7 Methods of Stainless Steel Welding

December 11, 2019 | 0 comments
Stainless Steel Welding

Stainless steel has a wide range of utilization in industrial applications. Stainless steel is primarily used for architectural planning, kitchen equipment, aerospace, automotive and marine equipment. Thus, stainless steel is popular in making industrial equipment due to its wide uses. So steel welding varies by the kind of uses of the stainless steel. Steel welding also relies upon the thickness of the material. The stainless steel has different degrees of material determined by the mixture of other elements like iron, carbon, and chromium like nickel, niobium, titanium and molybdenum. With such variations of stainless steel with various utilization, different methods of steel welding are used. This post will help you to acquire a handful of knowledge on different methods used for stainless steel welding.

1) Gas Tungsten Arc Welding/Tungsten Inert Gas (G TAW/TIG)

Gas tungsten arc welding is the most common and widely used stainless steel welding method. It is widely known due to its high-quality offering, versatility, longevity and giving an aesthetic appearance to the steel after welding. The process is ideal for the welding of thin material, as it has the ability to weld at low current, which leads to low heat input and also gives the ability to add filler to any gaps in the steel. The argon gas is mostly used for shielding, and it can be mixed with other gases like helium, hydrogen and nitrogen according to the needs of the project. A single-sided welding process can be used in creating inert backing gas protection to prevent oxidation and increasing the corrosion resistance.

2) Plasma Arc Welding (PAW)

Plasma arc welding is similar to the TIG welding process. In PAW, the welder places the electrode inside the rod. Plasma arc welding has a nozzle constructed system. The nozzle helps to produce the plasma for deep penetrations in the steel welding. The plasma arc welding is used where square-edged joints up to 8 mm need to be welded. A combination of PAW/TIG is necessary for thicker square-edged joints. For maintaining the corrosion resistance of the material with gas elements like argon is used, often argon is mixed with hydrogen.

3) Resistance Welding or Spot Welding

Resistance welding is said to be versatile because the welding can be used on both large and small projects. The resistance welding uses electric current for welding. The electric current travels through the electrode and comes in contact with metal, which produces electric resistance. With electric current, it helps to heat the stainless steel and seal the pieces together. This welding requires considerable current from the power source, and still, it uses a very low amount of voltage. Resistance welding is very efficient in using when compared to other methods because it only requires you to press a button to use it.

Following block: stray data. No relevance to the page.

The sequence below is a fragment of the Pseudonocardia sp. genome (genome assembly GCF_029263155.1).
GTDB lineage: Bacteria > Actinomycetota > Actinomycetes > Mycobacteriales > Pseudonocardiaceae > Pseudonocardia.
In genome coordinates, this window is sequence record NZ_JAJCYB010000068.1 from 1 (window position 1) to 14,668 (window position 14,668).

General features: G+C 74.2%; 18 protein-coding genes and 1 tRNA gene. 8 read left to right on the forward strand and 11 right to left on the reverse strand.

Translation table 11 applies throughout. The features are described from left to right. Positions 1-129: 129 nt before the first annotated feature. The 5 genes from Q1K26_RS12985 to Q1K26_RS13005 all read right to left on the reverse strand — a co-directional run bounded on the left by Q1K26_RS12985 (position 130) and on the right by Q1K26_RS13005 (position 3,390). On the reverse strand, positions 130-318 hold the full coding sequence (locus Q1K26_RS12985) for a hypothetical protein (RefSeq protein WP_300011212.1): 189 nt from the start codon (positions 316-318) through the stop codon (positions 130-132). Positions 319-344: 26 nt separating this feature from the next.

4) Shielded Metal Arc Welding (SWAM)

Shielded metal arc welding, also known as manual metal arc welding is the oldest and widely used steel welding process in the world. SWAM is also used widely because it is known to weld various kinds of materials. A consumable electrode is used for generating arc between the electrode and the piece of steel to be welded. When the current is supplied, the electrode melts and starts filling the gaps between the steel pieces to join them. After that, a coating of flux is put on the molten electrode shielding it and preventing the steel from oxidation. The flux forms a coating of gas and a slag on the molten part, the slag is removed from the material after solidification. 

5) Gas Metal Arc Welding/Metal Inert Gas (GWAM/MIG)

This steel welding process is a semi-automatic process that gives a strong bond between two pieces of steel. The process can be done manually or automatically. MIG uses a continuous consumable electrode wire and an argon rich shielding gas. A pulse current supply has been provided for GWAM to deliver an improved metal quality when doing positional welding and also to give a cleaner welding appearance. The pulse current supply makes the welder easy to weld the spots which are tough-to-reach on stainless steel pieces. Gases like helium, oxygen and carbon dioxide are used to stabilize the arc and it helps to improve the quality of the steel welding.

6) Flux-Cored Arc Welding (FCAW)

Flux-cored welding is a different version of MIG welding. In FCAW the consumable electrode wire is replaced with flux, or metal powder filled tubular wire. The tubular wire can be used with the equipment of MIG. Two variations of wire are produced in flux welding one for all kind of positional capabilities and other is for high deposition welding. Higher rates of weld metal deposition and weld metal overlaying can be done with FCAW. A significant amount of reduction in cleaning after welding is possible.

7) Laser Beam Welding (LBW)

Laser beam welding is very useful in stainless steel welding at fast speed and also with very fewer heat inputs. Laser beam welding is never operated manually, so whenever you opt for laser welding, you should get it done through automation. The laser beam is also able to conduct deep penetration welding through thick stainless steel. And it also has minimal distortion of the components. The equipment for the process is highly costly and so it is reserved for mass production.

These are the process that is used for stainless steel welding. According to your convenience and depending on the thickness and use of the material, you can use any of the above-mentioned methods. When you are using a filler, see to it that the filler and steel have the same material. Also, before conducting a steel welding clean the table using for welding and also keep the debris off the table because stainless steel can be scratched very easily.

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